Title: Defining the Rožmberk Residence of Kratochvíle : the Problem of its Architectural Character
Stavební úloha rožmberské Kratochvíle a její architektonický charakter
Source document: Opuscula historiae artium. 2012, vol. 61 , iss. 2, pp. 98-119
ISSN1211-7390 (print)2336-4467 (online)
License: Not specified license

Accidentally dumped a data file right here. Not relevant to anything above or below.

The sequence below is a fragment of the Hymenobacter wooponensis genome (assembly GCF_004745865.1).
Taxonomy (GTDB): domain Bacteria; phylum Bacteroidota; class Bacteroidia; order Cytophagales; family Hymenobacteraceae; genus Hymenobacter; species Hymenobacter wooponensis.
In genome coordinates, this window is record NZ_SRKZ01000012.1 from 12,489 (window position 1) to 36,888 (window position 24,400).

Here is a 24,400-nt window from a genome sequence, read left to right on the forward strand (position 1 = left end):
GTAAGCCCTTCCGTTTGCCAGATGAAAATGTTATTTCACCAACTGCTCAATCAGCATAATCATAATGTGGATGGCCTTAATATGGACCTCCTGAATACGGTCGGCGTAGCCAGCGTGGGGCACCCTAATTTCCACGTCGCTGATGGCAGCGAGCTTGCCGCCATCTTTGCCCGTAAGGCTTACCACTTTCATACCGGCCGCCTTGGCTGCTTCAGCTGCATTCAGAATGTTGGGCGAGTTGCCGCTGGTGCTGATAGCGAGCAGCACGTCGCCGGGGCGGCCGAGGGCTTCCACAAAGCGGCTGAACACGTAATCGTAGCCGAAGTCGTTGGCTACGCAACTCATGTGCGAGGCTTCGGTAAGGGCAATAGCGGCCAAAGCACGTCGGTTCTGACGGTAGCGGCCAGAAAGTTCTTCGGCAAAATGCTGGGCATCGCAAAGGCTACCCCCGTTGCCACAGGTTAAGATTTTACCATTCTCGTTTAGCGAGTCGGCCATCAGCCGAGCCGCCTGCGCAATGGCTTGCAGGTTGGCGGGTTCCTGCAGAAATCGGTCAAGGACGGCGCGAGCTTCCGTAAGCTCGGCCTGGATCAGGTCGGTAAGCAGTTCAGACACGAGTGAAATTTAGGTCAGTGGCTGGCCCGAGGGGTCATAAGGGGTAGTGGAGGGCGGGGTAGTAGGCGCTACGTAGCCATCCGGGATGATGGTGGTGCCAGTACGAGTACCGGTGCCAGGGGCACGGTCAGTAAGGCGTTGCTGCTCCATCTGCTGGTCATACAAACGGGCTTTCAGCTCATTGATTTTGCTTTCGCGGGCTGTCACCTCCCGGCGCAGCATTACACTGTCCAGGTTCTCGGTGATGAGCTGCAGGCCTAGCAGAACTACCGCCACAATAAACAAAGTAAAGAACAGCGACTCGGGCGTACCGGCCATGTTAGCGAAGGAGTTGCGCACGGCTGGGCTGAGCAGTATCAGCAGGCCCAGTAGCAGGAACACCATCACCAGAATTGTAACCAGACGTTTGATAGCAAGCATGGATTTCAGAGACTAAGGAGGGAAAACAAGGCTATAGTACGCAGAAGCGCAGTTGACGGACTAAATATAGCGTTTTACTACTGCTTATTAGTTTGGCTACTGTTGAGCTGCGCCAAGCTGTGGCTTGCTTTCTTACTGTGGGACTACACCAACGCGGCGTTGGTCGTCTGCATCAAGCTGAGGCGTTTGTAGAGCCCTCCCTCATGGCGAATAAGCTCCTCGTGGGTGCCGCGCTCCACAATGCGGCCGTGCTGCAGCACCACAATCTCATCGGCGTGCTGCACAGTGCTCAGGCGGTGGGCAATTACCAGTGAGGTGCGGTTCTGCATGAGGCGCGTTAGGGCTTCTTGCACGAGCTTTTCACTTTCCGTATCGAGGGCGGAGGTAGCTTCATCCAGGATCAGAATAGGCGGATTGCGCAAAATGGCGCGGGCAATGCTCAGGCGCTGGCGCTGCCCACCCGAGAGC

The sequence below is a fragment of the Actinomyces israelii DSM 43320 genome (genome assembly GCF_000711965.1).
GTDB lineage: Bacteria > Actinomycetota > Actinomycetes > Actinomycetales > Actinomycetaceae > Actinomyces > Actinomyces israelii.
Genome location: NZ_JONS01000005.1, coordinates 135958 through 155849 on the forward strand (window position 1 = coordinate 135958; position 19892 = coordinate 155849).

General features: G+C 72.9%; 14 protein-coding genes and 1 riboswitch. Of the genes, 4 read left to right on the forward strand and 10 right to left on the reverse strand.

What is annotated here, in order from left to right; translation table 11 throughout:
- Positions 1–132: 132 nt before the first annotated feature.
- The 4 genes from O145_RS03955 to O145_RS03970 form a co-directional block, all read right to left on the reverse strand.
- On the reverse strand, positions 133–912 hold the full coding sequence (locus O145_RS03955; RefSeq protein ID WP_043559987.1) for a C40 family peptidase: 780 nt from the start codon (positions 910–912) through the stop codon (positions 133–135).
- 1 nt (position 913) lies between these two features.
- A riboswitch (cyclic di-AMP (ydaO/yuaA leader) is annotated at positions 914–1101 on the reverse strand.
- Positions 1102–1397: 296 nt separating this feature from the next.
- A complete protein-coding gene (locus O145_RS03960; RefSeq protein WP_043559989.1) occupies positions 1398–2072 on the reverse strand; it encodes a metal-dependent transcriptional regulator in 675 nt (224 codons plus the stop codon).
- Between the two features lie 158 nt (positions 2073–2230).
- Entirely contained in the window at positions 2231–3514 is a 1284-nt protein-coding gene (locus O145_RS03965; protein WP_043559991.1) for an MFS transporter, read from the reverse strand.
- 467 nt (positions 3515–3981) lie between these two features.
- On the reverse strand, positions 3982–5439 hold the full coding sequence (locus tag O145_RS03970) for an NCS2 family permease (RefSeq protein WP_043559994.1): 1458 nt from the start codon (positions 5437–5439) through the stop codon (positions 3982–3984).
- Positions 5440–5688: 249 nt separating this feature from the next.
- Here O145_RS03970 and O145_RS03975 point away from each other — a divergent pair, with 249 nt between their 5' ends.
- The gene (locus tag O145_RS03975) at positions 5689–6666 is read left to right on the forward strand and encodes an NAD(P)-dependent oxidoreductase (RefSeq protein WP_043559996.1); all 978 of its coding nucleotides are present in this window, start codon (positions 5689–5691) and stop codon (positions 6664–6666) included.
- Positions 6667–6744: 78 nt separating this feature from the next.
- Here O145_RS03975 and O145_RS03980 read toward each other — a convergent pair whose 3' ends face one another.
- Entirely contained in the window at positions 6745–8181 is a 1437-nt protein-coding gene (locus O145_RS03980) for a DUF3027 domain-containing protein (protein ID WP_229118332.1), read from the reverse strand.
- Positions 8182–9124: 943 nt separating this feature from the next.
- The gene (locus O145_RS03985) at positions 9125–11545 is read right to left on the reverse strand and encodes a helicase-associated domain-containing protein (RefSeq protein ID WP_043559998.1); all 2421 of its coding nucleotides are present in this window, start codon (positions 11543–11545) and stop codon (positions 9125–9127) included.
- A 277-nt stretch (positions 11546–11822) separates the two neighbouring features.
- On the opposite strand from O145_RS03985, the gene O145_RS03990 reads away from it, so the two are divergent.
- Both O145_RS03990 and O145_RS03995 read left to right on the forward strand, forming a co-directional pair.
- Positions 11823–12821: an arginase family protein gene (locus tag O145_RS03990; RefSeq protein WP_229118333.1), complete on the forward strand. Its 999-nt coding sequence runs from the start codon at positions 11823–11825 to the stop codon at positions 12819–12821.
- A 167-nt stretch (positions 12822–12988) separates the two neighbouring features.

The "chateau" of Kratochvíle was built at the end of the 16th century as an occasional residence for the Rožmberk family, whose members were among the most important Czech aristocrats. It represents a uniquework of architecture within the network of residences in the South-Bohemian territory that belonged to the last members of this family. The isolated and rationally designed building with a deer park attached to it, features sophisticated fresco and stucco decoration depicting themes inspired by Ovid and Livy. Kratochvíle's architectural design is unique and raises questions concerning its meaning and function. The conception follows from the Italian villas of the Renaissance and Classical periods, although it reveals other influences (Austrian, French etc.) as well. This exceptional artistic form corresponded with the prestigious role Kratochvíle played in the social and political life of the Rožmberk family, who often used the hunting reserve as a background to meetings with their political partners. The refined concept of the villa suggests the influence of Jacopo Strada, who presented Vilém of Rožmberk, the chateau's owner, with the Latin edition of Serlio's Sevenths Book of Architecture. In the wider Central-European context, Kratochvíle – together with Neugebäude and Hellbrun – is an exceptional work, preceding by a hundred years the architectural type of occasional residences such as Lustgebäude or maison de plaisance.
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